Selection of the type of material for use as the electrodes is not critical and, as in the case of the packing media, it will normally be advantageous to use insoluble electrode materials to prevent re-contamination of the process solution. Graphite electrodes perform successfully and are inexpensive and readily available. Electrodes must be shaped and positioned so that the packing media lies in the path of the normal current flow between the electrodes but both parallel flat electrodes and concentric circular electrodes have been used successfully. Spacing of the electrodes in the bed must be adjusted to maintain the previously mentioned bipolar effect in the media particles at the selected operating voltage. Actual determination of the optimum spacing will normally require some experimentation but visual check of this can be obtained by observing the degree or completeness of coverage by reduced metal on the cathodic portions of the media particles.
Variation in the potential applied to the electrodes has a direct effect upon the operation of the invention system. The direct current potential applied across the electrodes must be high enough to produce the aforesaid bipolar effect and to provide an adequate flow of electrons to accomplish the desired electron transfer reactions. The major criterion of course is that of producing the maximum bipolar effect throughout the packing media and from what has been described above, this will depend on a number of factors including particle size of the packing elements, distance between the electrodes, number of electrodes and the voltage applied thereto. Considerable variation, therefore, is possible in these parameters. As a general rule, conditions of packing size and resistivity which result in a current flow of from about 1 to 100 amperes per cubic foot of bed at applied voltages of from 6 to 18 volts d.c. at the electrodes, with current densities at the electrodes of up to 200 amperes per square foot of electrode surface, represent a preferred range of operation of the system. However the bipolar effect appears to be achievable at applied voltages substantially above the range indicated. This will depend on the nature of the solution being treated and initial contaminant content, as well as flow rates, adjustment in electrode size and spacing, packing size and bed resistivity. Furthermore it is not necessary that both electrodes be of the same size and operate at the same cathode current density. For example, one electrode or set of electrodes may have a surface area larger than the other.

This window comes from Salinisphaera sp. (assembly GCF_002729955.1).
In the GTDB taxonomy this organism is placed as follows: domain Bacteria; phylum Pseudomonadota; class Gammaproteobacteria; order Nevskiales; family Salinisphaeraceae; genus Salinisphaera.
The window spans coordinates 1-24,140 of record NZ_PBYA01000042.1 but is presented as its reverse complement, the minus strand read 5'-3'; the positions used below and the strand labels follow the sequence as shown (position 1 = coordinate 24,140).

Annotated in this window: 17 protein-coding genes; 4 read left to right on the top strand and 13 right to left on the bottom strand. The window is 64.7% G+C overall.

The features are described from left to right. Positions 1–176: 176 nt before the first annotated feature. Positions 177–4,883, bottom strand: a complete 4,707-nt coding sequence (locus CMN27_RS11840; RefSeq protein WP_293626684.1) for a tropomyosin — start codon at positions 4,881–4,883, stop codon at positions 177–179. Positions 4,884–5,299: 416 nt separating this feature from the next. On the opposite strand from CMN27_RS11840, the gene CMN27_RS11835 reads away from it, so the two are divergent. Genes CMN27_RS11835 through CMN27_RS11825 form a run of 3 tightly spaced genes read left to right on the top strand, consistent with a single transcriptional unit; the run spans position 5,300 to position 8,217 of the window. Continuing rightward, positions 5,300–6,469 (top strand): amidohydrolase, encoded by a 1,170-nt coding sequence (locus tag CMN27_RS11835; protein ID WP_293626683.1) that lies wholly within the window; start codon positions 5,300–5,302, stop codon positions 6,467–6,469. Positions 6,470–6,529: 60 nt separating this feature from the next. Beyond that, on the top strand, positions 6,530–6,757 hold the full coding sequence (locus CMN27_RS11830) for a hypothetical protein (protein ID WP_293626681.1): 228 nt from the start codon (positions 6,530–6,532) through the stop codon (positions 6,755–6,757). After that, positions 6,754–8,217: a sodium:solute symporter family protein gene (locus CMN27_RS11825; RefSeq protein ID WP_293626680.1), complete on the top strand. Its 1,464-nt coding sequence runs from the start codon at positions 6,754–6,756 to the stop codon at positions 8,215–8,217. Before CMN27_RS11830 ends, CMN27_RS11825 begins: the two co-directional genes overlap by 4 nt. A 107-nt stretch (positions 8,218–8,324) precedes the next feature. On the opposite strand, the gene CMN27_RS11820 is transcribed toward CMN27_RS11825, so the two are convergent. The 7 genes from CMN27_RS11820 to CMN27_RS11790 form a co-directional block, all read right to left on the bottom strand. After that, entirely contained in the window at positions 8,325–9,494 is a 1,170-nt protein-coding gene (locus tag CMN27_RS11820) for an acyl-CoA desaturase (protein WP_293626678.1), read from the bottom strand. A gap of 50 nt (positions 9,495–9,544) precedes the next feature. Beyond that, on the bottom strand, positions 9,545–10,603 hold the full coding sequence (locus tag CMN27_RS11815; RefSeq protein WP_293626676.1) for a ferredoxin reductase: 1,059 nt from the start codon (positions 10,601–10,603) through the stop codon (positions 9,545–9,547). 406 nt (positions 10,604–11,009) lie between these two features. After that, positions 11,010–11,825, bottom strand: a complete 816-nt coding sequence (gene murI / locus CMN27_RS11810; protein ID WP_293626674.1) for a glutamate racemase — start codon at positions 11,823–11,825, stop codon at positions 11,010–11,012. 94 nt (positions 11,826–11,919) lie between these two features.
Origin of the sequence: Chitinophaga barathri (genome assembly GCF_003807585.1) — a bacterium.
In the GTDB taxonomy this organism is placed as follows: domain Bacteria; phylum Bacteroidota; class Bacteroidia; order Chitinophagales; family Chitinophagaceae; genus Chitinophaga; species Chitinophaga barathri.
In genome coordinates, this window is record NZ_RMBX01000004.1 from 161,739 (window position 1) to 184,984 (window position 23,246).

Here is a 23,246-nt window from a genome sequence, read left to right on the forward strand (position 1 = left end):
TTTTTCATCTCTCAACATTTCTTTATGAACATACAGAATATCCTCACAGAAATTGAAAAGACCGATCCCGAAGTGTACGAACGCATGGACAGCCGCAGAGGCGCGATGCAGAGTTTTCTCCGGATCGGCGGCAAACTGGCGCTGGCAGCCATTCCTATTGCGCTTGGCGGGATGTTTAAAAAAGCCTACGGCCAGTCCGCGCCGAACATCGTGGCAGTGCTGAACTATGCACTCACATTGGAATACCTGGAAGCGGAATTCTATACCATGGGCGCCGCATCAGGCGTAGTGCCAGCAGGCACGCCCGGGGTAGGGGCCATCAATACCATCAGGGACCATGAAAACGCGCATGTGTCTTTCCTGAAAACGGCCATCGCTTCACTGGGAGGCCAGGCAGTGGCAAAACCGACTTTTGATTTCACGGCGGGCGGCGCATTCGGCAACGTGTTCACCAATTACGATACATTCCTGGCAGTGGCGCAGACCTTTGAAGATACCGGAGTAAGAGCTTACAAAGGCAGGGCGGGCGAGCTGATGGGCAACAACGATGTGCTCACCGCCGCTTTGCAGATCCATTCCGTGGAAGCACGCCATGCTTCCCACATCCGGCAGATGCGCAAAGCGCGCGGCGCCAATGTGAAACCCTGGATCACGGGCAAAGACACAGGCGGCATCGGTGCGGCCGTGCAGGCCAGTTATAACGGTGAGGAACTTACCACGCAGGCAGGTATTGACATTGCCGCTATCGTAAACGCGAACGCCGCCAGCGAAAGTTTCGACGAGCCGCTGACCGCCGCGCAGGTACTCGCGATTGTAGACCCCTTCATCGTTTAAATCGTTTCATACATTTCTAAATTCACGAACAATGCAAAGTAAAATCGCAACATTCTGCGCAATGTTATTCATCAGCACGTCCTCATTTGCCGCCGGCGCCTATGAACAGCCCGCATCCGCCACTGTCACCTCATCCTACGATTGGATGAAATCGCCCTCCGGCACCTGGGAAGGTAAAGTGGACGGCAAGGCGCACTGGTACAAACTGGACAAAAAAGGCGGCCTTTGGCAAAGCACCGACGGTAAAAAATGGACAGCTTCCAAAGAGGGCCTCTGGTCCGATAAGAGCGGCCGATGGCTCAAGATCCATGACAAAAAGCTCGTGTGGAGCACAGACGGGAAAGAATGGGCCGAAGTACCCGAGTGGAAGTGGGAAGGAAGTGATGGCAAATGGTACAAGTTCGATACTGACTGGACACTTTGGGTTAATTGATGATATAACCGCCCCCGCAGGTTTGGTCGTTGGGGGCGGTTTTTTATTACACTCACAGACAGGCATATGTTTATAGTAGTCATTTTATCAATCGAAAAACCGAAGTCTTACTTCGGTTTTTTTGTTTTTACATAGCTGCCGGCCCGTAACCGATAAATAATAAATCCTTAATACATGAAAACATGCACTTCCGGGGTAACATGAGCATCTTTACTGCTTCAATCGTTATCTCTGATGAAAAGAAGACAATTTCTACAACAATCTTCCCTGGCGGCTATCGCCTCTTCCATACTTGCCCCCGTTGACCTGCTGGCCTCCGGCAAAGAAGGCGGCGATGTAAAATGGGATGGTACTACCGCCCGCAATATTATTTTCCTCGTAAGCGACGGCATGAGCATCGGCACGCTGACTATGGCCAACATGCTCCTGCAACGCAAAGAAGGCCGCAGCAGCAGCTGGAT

Some idea of the effect of change in applied potential at the electrodes is illustrated graphically in FIG. 8 of the drawings which is a plot of applied voltage against time required to completely remove 175 ppm. of hexavalent chromium ion from solution. The test in this instance employed random size granular carbon of about 2×4 mesh as the packing media rather than uniform carbon pellets, but the comparison is valid for the latter type of bed media as well. At low voltage, time for complete removal becomes excessive, whereas above the 12 volt level only a small decrease in time is obtained which usually does not justify the increased power costs of operating at such conditions. Optimum performance here occurs at an applied potential of 8 to 10 volts D.C.